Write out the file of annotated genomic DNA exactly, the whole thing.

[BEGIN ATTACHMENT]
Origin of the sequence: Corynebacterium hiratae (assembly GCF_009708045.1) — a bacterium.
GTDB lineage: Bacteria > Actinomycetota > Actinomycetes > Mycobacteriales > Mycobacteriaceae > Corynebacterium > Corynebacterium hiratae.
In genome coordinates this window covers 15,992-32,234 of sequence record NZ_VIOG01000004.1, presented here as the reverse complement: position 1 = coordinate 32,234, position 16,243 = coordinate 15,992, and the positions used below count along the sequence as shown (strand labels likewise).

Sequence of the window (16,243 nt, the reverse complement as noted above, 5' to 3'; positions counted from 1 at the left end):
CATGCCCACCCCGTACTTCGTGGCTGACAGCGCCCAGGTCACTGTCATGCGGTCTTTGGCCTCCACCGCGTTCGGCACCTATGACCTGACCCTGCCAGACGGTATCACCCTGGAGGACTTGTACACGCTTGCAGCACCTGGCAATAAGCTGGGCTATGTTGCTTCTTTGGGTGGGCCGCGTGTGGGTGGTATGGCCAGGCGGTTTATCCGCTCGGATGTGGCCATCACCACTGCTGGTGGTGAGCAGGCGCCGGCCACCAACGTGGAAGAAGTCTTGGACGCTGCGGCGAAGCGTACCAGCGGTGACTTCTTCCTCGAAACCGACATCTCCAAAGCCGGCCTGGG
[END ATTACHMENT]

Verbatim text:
Origin of the sequence: Corynebacterium hiratae (assembly GCF_009708045.1) — a bacterium.
GTDB lineage: Bacteria > Actinomycetota > Actinomycetes > Mycobacteriales > Mycobacteriaceae > Corynebacterium > Corynebacterium hiratae.
In genome coordinates this window covers 15,992-32,234 of sequence record NZ_VIOG01000004.1, presented here as the reverse complement: position 1 = coordinate 32,234, position 16,243 = coordinate 15,992, and the positions used below count along the sequence as shown (strand labels likewise).

Sequence of the window (16,243 nt, the reverse complement as noted above, 5' to 3'; positions counted from 1 at the left end):
CATGCCCACCCCGTACTTCGTGGCTGACAGCGCCCAGGTCACTGTCATGCGGTCTTTGGCCTCCACCGCGTTCGGCACCTATGACCTGACCCTGCCAGACGGTATCACCCTGGAGGACTTGTACACGCTTGCAGCACCTGGCAATAAGCTGGGCTATGTTGCTTCTTTGGGTGGGCCGCGTGTGGGTGGTATGGCCAGGCGGTTTATCCGCTCGGATGTGGCCATCACCACTGCTGGTGGTGAGCAGGCGCCGGCCACCAACGTGGAAGAAGTCTTGGACGCTGCGGCGAAGCGTACCAGCGGTGACTTCTTCCTCGAAACCGACATCTCCAAAGCCGGCCTGGG